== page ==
Originally Posted by fishywishy
open it up and take out the icf
Yes, if the Infrared Cut Filter (ICF) is removed, practically any camera should be able to see near-IR light. The difficulty is that some cameras/camcorders use a coated lens as the ICF, which means that focusing will be messed up if it is removed. As long as the ICF is a separate, flat sheet of glass right next to the sensor, there should be no problems focusing after it is removed (been there, done that).
Originally Posted by dnoyeB
Are you sure all it needs to do is see IR light? How would you play that back since it would still not be viewable. Do you perform a shift in an editor or something?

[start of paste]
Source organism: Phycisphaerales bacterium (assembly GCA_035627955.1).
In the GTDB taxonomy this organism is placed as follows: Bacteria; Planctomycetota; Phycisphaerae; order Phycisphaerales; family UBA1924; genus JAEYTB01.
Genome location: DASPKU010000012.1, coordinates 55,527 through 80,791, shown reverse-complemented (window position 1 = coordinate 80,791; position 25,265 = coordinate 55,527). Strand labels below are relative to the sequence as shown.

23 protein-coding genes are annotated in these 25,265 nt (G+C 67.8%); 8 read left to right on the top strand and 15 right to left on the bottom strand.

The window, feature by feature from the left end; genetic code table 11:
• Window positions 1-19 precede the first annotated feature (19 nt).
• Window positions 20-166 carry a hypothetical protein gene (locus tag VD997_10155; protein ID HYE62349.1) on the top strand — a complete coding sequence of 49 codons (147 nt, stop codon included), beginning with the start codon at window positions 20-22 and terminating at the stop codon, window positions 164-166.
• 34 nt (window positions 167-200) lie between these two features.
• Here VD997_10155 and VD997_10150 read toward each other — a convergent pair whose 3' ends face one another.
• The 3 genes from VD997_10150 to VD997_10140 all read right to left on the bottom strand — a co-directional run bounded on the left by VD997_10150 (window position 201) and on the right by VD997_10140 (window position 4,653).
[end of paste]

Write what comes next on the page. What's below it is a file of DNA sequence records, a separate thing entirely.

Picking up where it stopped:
Camera sensors (both CCD and CMOS) can see a rather wide range of frequencies beyond visible light. The sensor's pixels also have no concept of color. So, to get color, a Bayer Filter is employed inside the sensor. The Bayer Filter is basically a mask of alternating red/green, green/blue filters. With this filter, certain pixels can only see red, some only blue, and some only green. However, those filters are "leaky" and will let some IR light through. Also remember that the sensor itself doesn't have any concept of color; the software interpreting the data from the sensor has to know what color filter is over each pixel. Then, the data is encoded in the YCbCr colorspace using either JPEG (photo), or H.264 (video). Thus, no colors beyond the YcBcR colorspace are physically encoded. To see near-IR light, we are depending on the "leakage" of the Bayer Filters to allow some IR light to reach the individual red, green, and blue filtered pixels. Generally, the green filter leaks very little IR light, while the red and blue filters are quite leaky to IR light. Because of this, IR light is seen as purple in photos (or videos) shot with a color camera where the ICF has been removed.